Welcome to OpenDNSSEC

The OpenDNSSEC project announces the development of Open Source software that manages the security of domain names on the Internet. The project intends to drive adoption of Domain Name System Security Extensions (DNSSEC) to further enhance Internet security.

The latest news about OpenDNSSEC can be found below!

OpenDNSSEC 2.0.1

Version 2.0.1 of OpenDNSSEC has been released on 2016-07-21.


This release is primarily focused on ironing out the issues on the migration path from 1.4 to 2.0. Besides that there are no functional changes.


  • Fixed crash and linking issue in ods-migrate.
  • Fixed case where 2.0.0 could not read backup files from 1.4.10.
  • Fixed bug in migration script where key state in the database wasn’t transformed properly.


OpenDNSSEC 2.0.0

It gives us pleasure to announce the release of OpenDNSSEC 2.0

OpenDNSSEC got a entire re-write of the enforcer. This part of OpenDNSSEC controls changing signing keys in the right way to perform a roll-over. Before, the enforcer would perform a roll-over according to a strict paradigm. One scenario in which deviations would not be possible.

The new enforcer is more aware of the zone changes being propagated in the Internet. It can therefore decide when it is safe to make changes, rather than to rely upon a given scenario. This makes it possible now for OpenDNSSEC to:

  • Allow changing your TTL values and all other related parameters in your key and signing policy (KASP). OpenDNSSEC will know which outdated records may still be on the Internet due to their TTL and only roll when it is safe.
  • It is possible to safely roll to an unsigned situation, without going bogus.
  • Perform a roll-over procedure at any time, even if a roll-over procedure is still in progress, this way you can abort a roll-over and perform emergency roll-overs.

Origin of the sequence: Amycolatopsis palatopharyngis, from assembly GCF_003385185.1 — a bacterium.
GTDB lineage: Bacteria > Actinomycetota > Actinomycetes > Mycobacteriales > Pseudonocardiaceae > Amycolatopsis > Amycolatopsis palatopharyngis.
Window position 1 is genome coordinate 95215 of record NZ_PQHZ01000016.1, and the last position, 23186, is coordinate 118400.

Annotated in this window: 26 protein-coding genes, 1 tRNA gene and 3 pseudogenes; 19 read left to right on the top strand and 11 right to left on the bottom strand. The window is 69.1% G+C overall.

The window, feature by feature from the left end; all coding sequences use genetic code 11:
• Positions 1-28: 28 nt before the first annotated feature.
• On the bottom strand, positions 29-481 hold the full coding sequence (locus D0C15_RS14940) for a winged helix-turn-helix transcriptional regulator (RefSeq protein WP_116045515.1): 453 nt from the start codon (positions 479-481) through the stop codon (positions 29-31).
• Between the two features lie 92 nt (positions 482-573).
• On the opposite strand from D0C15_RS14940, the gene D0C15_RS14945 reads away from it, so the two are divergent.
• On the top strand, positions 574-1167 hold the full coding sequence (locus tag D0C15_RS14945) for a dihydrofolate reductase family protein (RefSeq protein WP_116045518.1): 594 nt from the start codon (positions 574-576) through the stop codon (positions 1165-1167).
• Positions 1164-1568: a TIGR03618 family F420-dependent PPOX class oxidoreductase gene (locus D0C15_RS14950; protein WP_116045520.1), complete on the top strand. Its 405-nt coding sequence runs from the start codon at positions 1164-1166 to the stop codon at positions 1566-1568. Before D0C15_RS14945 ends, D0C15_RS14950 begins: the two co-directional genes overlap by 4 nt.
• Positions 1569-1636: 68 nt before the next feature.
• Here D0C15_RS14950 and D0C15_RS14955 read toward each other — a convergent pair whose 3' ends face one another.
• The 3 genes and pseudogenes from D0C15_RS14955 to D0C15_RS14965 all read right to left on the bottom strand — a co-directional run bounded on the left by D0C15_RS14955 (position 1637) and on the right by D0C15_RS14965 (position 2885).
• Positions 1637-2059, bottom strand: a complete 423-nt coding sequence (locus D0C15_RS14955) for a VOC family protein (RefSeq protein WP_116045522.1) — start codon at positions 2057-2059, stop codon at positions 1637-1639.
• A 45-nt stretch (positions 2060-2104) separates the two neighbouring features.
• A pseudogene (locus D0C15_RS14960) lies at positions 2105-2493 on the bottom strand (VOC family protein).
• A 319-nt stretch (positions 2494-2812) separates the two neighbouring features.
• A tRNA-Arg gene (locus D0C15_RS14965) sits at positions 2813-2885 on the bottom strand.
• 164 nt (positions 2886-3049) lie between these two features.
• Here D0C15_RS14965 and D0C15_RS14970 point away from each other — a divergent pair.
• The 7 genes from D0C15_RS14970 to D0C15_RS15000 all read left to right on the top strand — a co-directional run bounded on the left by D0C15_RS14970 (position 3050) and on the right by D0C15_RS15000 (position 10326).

• Perform a roll-over to a different signing algorithm. DNSSEC requires the algorithm number of ZSK and KSK to be the same, so a roll-over to a different algorithm requires a different sequence.
  • Since there is no longer a single scenario, it will become possible to perform other roll-over methods, like a double DS roll-over or a double RRSIG roll-over.

These features keep your zone valid even in situations where changing parameters could trap you into a bogus situation. OpenDNSSEC chooses the fastest safe steps to keep (or even heal) your zone. Other features have also been realized in this rewrite:

  • Shared keys, allowing multiple zones to share the most recent signing key for that policy. Useful when having many zones, and a limited storage in your HSM.
  • Combined keys, allow KSK and ZSK to be the same key, also limiting the usage of keys, but also simplify key usage.
  • Also allow zones to pass unsigned. This allows for a chain of software packages where both signed and unsigned zones can follow the same steps in your chain, simplifying the set-up.
  • And the enforcer no longer requires to be run periodically, but runs as a proper daemon which wakes up at the proper time.
  • Allow for multiple HSMs, also allowing you to roll to roll your zone from keys in one HSM to another. Or to store KSK and ZSK separately.
  • This could even be used in set-ups where the key set is signed separately from your zone.
  • And the enforcer daemon can now be queried and given commands using command line channel.